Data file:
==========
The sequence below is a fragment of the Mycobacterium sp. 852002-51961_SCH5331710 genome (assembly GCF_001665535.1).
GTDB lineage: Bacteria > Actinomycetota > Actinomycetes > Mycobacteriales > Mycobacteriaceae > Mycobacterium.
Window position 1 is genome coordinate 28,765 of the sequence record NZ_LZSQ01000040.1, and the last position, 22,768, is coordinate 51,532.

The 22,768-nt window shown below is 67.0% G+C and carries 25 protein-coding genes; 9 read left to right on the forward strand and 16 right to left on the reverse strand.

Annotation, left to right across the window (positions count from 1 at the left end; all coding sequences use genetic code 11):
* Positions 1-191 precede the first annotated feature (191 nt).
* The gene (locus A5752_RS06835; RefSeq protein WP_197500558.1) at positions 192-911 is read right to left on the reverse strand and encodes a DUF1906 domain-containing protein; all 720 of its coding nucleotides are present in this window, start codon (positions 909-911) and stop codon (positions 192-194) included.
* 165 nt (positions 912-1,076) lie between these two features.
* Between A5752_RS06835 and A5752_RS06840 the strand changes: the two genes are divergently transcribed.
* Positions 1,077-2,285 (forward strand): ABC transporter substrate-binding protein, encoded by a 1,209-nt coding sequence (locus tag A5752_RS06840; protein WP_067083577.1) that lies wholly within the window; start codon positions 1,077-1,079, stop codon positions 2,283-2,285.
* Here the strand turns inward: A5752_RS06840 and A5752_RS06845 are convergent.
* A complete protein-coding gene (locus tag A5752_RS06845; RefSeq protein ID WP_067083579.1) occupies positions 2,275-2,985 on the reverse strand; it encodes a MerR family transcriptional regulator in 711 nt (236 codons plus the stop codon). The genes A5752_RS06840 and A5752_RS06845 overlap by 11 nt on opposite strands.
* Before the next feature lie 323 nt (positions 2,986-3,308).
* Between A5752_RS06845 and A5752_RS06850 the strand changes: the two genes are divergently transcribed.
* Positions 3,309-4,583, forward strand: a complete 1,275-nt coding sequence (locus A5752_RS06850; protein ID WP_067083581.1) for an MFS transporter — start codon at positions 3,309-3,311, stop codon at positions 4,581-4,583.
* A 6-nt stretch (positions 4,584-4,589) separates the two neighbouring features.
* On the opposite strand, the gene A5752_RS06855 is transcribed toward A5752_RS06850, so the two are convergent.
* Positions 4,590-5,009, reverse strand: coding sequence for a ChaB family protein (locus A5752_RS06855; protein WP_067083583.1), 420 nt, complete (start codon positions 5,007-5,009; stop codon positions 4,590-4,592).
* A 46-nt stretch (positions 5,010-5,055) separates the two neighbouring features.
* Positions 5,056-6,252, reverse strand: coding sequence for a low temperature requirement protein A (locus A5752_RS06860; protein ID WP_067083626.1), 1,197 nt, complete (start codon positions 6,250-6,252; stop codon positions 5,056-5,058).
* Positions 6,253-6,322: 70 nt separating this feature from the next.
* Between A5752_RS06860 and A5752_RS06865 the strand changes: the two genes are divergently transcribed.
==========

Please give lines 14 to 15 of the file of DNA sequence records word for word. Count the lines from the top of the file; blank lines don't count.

* Between A5752_RS06845 and A5752_RS06850 the strand changes: the two genes are divergently transcribed.
* Positions 3,309-4,583, forward strand: a complete 1,275-nt coding sequence (locus A5752_RS06850; protein ID WP_067083581.1) for an MFS transporter — start codon at positions 3,309-3,311, stop codon at positions 4,581-4,583.